Grove Press
Grove Press
Grove Press

Stories I Stole

by Wendell Steavenson

“In [a] kind of smoky, calculated, impressionistic prose, Steavenson delivers precise Post-It notes rather than post cards, photographs that fall easily into the “Where the hell are we?” tradition of literary travel writing. . . . Stories I Stole reminds us of a truth Americans too easily forgot, globalized world or not: Our planet abounds with countries that don’t work. . . . [Steavenson] demonstrates once again that we share this planet with countries we know almost nothing about.” –Carlin Romano, The Philadelphia Inquirer

  • Imprint Grove Paperback
  • Page Count 288
  • Publication Date March 23, 2004
  • ISBN-13 978-0-8021-4067-8
  • Dimensions 5.5" x 8.25"
  • US List Price $18.00

About The Book

A candid, engaging, and quietly lyrical book about a land and people unlike any other.

Fed up with working for Time magazine in London, Wendell Steavenson spent two years in the former Soviet republic of Georgia. Stories I Stole captures the exuberance of a fledgling nation of local despots, mountain tribes, blood feuds, and an unlimited flow of red wine. From President Shevardnadze’s rigged elections to horse races high in the mountains; from the eerie roadside artifacts of the Soviet era to the farcical power outages in the dead of winter, here is Georgia: weird, invigorating, and still coming to grips with the legacy of its most famous son, Joseph Stalin.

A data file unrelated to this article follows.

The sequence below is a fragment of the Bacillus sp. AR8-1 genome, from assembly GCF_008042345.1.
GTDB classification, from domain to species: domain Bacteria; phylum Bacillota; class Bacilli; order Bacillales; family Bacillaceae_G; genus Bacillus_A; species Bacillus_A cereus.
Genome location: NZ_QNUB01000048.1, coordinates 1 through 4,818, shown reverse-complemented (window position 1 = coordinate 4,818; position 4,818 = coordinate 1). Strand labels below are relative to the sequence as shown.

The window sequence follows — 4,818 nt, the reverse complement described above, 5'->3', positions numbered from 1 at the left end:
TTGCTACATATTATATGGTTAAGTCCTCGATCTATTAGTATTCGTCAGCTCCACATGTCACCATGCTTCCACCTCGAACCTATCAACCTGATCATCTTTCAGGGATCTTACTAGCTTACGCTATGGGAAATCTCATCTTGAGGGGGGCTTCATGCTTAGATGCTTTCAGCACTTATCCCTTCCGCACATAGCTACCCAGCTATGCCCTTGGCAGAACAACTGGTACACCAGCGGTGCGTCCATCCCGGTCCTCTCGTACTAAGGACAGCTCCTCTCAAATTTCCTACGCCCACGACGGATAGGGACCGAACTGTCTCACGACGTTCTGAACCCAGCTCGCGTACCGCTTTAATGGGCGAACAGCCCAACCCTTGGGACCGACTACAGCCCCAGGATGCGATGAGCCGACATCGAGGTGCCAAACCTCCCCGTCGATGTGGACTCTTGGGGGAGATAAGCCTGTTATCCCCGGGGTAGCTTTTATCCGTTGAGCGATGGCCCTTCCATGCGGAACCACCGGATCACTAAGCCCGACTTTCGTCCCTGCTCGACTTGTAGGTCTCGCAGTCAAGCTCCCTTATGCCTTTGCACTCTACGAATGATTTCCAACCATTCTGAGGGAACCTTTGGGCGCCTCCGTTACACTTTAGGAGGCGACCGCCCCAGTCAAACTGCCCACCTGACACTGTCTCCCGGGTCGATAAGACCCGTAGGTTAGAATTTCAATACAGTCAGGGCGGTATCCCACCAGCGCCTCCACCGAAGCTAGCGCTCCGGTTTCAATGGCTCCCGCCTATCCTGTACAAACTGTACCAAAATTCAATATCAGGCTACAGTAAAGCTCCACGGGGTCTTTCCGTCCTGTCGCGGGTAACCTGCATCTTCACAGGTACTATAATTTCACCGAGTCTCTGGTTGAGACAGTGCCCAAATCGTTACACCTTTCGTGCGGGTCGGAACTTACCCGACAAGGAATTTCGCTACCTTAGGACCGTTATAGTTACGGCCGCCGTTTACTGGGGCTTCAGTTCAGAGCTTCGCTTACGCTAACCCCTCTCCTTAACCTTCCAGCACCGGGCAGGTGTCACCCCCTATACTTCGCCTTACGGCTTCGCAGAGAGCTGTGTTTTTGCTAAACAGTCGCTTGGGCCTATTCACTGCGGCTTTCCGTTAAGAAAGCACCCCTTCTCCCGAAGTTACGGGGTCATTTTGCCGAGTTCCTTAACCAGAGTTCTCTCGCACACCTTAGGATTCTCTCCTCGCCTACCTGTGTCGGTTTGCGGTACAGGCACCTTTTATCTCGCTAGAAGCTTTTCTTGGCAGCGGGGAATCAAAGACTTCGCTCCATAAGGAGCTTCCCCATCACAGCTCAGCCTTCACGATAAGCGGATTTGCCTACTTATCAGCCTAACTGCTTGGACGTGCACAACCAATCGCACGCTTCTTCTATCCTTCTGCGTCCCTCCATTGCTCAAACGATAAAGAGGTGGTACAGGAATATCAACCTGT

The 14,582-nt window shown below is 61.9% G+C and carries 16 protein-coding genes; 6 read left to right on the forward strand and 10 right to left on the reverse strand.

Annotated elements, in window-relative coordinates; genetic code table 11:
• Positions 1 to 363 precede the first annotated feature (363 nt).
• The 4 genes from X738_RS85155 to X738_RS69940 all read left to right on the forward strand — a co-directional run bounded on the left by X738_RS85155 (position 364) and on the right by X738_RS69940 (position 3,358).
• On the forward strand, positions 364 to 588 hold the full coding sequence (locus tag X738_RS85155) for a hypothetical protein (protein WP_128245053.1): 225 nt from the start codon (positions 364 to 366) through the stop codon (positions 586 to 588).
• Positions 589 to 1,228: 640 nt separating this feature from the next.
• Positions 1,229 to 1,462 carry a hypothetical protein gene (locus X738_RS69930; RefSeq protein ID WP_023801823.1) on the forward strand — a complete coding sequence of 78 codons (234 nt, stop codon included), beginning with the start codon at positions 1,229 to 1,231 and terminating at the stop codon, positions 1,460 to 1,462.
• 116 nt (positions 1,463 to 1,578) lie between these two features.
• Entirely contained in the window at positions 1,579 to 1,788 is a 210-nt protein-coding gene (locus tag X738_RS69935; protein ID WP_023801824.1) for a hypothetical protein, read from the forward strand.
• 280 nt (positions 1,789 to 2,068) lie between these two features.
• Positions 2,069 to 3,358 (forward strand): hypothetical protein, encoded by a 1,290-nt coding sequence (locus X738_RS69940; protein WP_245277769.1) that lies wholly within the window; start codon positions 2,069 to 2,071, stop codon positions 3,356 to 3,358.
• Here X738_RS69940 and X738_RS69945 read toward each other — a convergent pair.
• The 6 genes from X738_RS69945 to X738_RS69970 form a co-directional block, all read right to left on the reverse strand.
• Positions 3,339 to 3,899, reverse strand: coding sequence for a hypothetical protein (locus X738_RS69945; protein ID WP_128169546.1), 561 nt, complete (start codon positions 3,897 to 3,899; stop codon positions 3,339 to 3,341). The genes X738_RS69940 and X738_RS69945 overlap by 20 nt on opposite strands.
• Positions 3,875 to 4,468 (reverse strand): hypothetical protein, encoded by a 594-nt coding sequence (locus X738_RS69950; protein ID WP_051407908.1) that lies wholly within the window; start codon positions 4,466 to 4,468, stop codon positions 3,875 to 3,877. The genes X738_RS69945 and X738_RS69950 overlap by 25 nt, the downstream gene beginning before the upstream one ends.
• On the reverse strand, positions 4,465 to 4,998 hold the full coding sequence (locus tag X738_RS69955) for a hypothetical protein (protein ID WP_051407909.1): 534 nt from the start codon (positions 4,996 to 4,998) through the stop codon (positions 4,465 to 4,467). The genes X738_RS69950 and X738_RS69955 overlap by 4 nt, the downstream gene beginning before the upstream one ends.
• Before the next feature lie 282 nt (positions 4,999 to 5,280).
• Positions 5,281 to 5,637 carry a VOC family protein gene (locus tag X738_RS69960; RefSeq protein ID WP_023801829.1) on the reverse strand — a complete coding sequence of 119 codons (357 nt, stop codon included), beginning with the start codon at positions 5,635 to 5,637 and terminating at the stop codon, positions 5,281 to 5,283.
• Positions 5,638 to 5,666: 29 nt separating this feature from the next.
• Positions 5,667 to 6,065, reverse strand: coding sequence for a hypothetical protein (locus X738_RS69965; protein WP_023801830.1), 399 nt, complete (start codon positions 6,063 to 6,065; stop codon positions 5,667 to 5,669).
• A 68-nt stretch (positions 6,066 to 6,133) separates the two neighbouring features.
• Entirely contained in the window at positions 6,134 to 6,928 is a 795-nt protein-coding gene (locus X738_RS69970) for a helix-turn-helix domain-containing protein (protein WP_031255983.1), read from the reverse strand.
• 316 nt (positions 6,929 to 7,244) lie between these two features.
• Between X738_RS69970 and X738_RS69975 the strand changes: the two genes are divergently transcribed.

Far more than a travel book, this is a scintillating menagerie of true stories peopled by vivid–and sometimes insane–characters. In the beach resort of Sukhumi, once the destination of every fashionable Russian but now wracked by civil war, Wendell plays hangman with a secret policeman. In the capital Tbilisi–ensconced in Levan’s Magic Room or lounging in the steam baths–she hears about the latest duel or kidnapping. In Khevsureti, the meadows are dotted with blue-painted beehives and yellow flowers, while just over the border, there is war in Chechnya.


“The whole story makes for a good lesson in the dynamics of power in a place where endlessly shifting loyalties are the rule. The fortunate readers of Steavenson’s book. . .will be uniquely well placed to understand the mess as it sorts itself out.” –Christian Caryl, The New York Review of Books